Infertility Etiquette Tips for the Holiday Season
These strategies can help couples, hosts, friends & family avoid hurt feelings and holiday heartache
The holidays are a wonderful time to spend with family and friends, but for those coping with infertility, the pain of celebrating a child-centric holiday can be difficult. Holiday joy can be quickly squashed with a careless comment such as “Why haven’t you had kids yet?” Even seeing other couples celebrate their first holiday together as a family can be painful.
With one in six couples of child-bearing age experiencing infertility, that adds up to a lot of silent sufferers this holiday season. For such intended parents, experts at Reproductive Science Center have compiled tips to help make the holiday season a time of joy, not despair.
“Just as you put time into planning into your holiday schedule, it is important to put time into planning how you will navigate the holidays emotionally,” explains reproductive endocrinologist Dr. Mary Hinckley with Reproductive Science Center in the East Bay. “It’s good to take the time to think about which situations are most challenging and which provide you with hope and encouragement. Couples need to identify those events that might be too overwhelming and navigate around them, so they can focus on a meaningful, joyous holiday season.”
6 Tips for Couples Coping with Infertility During the Holidays:
1. Plan ahead. Have an answer prepared should someone inquire about your intentions to have children. Although many close friends and relatives will understand, couples shouldn’t feel obligated to disclose personal details about their infertility experiences.
2. Be selective with your invitations to holiday celebrations, particularly where you expect to find children or pregnant women. If it will be too difficult to attend, you don’t need to go.
3. Anticipate when you might see children at family events. If it’s too painful to be around young nieces, nephews and cousins, consider arriving just in time for a holiday dinner and not the night before.
4. Bond with other couples who don’t have children. Plan to spend time with couples or friends who don't have children if family festivities are too much to bear.
5. Decide whether or not to hold any babies before you arrive. For some, holding a baby can bring hope while for others it can be incredibly painful. Well-meaning relatives may want to share in the joy of a new family member as do you, but it is important to listen to your needs first.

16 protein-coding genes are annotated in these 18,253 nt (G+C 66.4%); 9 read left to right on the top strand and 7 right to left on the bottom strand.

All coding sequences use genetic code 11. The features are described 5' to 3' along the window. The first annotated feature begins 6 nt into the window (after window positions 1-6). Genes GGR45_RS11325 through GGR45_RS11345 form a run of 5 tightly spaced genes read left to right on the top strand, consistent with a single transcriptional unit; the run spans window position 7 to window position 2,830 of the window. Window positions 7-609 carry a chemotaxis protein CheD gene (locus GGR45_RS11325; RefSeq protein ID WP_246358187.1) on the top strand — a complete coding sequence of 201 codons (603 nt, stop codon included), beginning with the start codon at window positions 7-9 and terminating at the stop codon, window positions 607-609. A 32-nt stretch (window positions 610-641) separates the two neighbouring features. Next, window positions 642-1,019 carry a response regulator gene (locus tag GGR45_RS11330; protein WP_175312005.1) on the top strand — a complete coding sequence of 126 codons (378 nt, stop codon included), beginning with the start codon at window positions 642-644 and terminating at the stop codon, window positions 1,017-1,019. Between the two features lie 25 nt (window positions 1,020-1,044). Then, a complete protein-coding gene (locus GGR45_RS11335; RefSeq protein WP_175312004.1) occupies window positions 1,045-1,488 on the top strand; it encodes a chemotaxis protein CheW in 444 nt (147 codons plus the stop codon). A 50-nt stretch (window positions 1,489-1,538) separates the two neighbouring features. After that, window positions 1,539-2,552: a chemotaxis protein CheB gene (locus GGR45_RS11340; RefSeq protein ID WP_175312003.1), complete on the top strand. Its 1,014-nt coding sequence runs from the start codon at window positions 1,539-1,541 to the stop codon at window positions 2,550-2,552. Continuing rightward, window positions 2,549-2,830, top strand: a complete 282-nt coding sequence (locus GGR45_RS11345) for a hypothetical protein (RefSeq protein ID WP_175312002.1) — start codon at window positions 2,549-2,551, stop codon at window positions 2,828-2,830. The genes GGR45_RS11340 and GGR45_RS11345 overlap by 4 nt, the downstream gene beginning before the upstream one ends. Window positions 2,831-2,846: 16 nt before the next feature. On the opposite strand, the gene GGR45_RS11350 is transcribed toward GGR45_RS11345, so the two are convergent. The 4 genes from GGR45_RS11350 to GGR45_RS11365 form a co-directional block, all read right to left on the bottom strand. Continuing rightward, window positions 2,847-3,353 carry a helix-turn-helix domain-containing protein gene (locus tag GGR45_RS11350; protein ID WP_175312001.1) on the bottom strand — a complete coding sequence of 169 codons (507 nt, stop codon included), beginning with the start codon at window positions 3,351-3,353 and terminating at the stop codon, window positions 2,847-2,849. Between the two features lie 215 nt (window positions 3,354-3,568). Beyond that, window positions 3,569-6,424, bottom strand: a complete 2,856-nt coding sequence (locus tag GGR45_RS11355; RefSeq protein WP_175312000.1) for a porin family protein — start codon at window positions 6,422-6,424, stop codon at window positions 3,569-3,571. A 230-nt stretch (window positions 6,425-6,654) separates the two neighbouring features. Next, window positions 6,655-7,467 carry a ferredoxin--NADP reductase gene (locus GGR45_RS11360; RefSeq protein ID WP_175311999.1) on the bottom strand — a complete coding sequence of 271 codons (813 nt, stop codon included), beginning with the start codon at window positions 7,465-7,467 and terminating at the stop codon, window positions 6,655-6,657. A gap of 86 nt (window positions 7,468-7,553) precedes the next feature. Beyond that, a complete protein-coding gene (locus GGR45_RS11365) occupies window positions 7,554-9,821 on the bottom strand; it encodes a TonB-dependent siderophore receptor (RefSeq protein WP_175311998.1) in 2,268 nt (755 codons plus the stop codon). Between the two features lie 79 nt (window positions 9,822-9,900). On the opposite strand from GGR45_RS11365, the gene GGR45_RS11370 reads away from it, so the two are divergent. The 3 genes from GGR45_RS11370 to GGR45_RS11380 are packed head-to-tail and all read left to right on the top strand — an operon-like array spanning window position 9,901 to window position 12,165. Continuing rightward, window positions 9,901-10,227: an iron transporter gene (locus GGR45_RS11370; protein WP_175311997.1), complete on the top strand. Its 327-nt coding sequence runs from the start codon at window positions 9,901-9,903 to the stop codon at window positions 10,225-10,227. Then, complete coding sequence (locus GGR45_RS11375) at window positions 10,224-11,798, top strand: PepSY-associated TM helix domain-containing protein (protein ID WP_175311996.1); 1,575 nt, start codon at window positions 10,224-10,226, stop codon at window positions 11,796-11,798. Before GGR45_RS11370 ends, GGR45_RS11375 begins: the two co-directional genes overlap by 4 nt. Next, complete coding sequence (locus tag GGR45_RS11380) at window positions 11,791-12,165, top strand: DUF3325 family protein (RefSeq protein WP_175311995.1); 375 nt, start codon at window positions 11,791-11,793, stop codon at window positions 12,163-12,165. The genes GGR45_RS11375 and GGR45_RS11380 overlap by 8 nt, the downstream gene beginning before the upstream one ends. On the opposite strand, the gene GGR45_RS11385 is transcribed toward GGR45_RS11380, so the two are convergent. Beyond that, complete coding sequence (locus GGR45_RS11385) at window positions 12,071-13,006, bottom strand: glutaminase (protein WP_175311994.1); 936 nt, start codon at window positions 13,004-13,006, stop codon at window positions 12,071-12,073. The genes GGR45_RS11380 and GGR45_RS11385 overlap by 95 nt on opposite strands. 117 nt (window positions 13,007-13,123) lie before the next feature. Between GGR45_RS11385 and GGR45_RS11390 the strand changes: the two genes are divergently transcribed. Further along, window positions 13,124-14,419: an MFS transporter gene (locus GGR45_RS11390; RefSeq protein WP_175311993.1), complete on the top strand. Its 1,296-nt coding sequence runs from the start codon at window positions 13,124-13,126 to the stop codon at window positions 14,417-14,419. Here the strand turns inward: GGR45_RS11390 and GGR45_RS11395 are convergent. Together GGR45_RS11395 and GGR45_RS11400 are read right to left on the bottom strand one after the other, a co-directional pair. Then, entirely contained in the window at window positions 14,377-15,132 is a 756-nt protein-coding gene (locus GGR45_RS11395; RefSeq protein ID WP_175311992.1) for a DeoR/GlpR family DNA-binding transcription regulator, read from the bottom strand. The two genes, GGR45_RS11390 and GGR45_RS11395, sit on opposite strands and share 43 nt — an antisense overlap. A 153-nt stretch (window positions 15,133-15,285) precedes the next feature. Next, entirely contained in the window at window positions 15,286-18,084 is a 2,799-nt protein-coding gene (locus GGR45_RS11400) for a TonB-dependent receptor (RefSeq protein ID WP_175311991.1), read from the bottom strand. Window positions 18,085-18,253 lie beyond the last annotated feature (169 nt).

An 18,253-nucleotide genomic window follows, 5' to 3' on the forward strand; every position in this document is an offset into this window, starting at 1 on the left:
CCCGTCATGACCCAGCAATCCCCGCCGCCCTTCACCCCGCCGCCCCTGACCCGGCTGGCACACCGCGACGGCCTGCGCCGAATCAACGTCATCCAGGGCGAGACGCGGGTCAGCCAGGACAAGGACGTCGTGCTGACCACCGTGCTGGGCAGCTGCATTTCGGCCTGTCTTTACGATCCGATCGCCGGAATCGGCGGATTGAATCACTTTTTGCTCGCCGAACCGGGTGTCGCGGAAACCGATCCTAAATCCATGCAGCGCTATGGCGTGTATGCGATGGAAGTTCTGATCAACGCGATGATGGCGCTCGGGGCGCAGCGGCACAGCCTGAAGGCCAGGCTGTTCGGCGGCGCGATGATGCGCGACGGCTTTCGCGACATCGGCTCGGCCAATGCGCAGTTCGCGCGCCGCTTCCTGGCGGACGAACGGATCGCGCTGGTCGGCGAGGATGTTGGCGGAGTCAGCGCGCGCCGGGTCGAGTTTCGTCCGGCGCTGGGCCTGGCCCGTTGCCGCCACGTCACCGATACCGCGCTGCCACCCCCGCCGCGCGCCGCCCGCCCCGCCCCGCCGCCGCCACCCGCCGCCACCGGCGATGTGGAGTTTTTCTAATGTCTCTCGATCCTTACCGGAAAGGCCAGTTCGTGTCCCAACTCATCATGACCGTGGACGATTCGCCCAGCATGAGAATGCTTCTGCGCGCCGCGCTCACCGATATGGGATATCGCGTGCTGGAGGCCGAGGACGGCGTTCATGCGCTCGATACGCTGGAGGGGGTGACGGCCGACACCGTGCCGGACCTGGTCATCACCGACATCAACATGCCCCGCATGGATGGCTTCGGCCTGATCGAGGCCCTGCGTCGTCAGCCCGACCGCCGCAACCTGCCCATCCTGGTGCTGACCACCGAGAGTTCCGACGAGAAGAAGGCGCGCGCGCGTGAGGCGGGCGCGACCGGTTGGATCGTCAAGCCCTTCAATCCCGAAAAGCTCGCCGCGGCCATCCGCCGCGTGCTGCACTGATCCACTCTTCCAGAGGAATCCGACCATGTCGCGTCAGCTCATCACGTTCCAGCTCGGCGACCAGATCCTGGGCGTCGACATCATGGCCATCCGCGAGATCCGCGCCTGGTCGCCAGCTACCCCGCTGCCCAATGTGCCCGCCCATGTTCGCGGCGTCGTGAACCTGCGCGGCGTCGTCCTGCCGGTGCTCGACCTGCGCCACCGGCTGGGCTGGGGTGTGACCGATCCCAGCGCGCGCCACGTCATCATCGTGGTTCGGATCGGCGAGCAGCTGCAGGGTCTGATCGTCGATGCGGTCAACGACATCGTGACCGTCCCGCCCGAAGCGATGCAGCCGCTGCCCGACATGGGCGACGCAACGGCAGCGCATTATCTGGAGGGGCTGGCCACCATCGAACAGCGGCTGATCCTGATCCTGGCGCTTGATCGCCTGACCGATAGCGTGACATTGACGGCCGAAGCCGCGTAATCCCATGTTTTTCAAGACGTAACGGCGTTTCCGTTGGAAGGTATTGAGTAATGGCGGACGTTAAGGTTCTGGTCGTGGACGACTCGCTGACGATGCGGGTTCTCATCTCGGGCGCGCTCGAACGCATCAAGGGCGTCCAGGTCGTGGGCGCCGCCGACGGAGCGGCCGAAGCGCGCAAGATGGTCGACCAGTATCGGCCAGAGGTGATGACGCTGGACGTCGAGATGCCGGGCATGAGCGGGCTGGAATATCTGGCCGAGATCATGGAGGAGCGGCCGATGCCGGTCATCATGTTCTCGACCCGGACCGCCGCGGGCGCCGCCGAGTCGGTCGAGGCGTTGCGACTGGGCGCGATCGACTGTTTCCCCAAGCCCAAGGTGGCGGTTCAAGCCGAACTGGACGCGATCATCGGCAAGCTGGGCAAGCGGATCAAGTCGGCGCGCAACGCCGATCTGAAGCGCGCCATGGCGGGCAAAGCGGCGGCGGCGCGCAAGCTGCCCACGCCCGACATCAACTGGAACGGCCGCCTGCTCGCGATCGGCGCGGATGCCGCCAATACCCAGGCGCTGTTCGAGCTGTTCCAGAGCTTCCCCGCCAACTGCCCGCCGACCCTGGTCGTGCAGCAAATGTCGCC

6. Start new family traditions with your partner, or get out of town. It could be a ski trip or a romantic getaway. Approaching the holiday in a new way may be the best way to enjoy the holiday season.
6 “Infertility Etiquette” Tips for Friends & Family:
1. Don’t minimize the problem by mentioning the hassles of parenting or say there are worse things that could happen. Coping with infertility is painful and only those experiencing it understand how difficult it can be.
2. Don't offer advice or tips on how the couple can fix the situation, whether it’s exercise, food or lifestyle. Rest assured that if the couple has seen a fertility specialist, the physician has already covered these issues. Couples coping with infertility often blame themselves and struggle with this issue.
3. Don’t tell the couple to relax and if it is meant to be, it will happen. Doctors consider couples infertile if they have tried unsuccessfully for more than a year to conceive. While stress often appears to be a contributor to infertility, the human reproductive system is complex and affected by a number of biological and physical factors.
4. Don’t complain about your own past or present pregnancy. Couples dealing with infertility hope for the day they can worry about pregnancy.
5. Do be supportive. Hugs and encouragement go a long way. Spend time together or plan activities that don’t focus on children. Show your love and care.
6. Don’t push adoption. Each couple has their own approach to family building, and are well aware of their options. This is a personal topic that they may have considered or struggled with, and it is not appropriate to discuss at a holiday event.
About Reproductive Science Center: Established in 1983, just two years after the first successful birth through in vitro fertilization (IVF) in the United States, the Reproductive Science Center of the San Francisco Bay Area has been a pioneering fertility medical practice for more than a quarter-century. Their doctors are specialists in infertility, recurrent pregnancy loss, polycystic ovary syndrome (PCOS), endometriosis, miscarriages, male infertility, pre-implantation genetic screening (PGS), egg freezing and reproductive medicine surgery. www.rscbayarea.com